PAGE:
A new study shows how drones can affect wildlife, and they appear to be the source of much stress for black bears.
Unmanned aerial vehicles (UAVs), or “drones,” as many people call them, are becoming increasingly popular among everyone from hobbyists to scientists, but they appear to be having some unintended consequences. According to a report from the Washington Post, drones have been coming in closer contact with wildlife, and it appears to be making the animals stressed.
Conservationists and researchers use drones to study nature without disturbing habitats, and UAVs have been useful in collecting data and scaring off poachers. Photographers have been able to capture some truly amazing shots by quietly hovering above wildlife instead of chasing animals on foot.
As a result of the increased prevalence of drones in the nature world, however, the animals appear to be the biggest victims. Scientists at the University of Minnesota’s Department of Fisheries, Wildlife, and Conservation Biology released a study in the journal Current Biology that tries to quantify the effects of drones on the stress levels of black bears.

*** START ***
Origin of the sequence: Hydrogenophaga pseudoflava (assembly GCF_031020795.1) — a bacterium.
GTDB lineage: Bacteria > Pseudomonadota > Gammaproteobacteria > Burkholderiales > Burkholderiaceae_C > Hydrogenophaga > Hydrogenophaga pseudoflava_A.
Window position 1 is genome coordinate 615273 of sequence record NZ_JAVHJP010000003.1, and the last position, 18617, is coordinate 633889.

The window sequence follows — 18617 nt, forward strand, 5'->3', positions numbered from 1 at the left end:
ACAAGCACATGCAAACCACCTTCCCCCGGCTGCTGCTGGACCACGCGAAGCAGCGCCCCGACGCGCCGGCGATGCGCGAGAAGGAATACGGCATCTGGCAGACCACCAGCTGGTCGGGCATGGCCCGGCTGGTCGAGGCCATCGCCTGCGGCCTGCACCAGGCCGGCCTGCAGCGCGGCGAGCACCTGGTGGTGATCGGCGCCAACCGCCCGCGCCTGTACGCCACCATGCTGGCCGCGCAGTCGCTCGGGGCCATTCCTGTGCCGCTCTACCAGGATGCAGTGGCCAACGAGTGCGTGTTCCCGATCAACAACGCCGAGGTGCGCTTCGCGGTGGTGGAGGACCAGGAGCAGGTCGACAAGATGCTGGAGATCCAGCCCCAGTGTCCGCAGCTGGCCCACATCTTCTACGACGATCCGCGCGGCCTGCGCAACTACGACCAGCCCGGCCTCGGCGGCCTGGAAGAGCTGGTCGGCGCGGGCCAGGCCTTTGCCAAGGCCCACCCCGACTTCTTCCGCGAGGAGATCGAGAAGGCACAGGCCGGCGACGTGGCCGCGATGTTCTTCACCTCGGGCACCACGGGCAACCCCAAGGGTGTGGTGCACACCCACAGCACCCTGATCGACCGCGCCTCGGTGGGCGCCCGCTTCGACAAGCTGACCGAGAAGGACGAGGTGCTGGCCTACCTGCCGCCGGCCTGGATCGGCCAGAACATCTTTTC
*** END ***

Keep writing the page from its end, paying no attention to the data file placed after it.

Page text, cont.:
Postdoctoral researcher Mark Ditmer fastened cardiac “biologgers” equipped with GPS systems on collars to two mother bears with cubs, one hibernating female, and a young male via a collar to record their heart rates when a drone flew overhead.
They observed a noticeable increase in heart rate every time a drone flew by overhead. The bears didn’t move as the drone passed by, but their heart data suggests that they were truly disturbed.
The bears in the study lived in areas where humans had settled as well. Ditmer believes that wildlife in more remote areas will show an even greater stress response to drones. While UAVs can certainly make collecting scientific data easier, their unintended side effects may do more harm than good.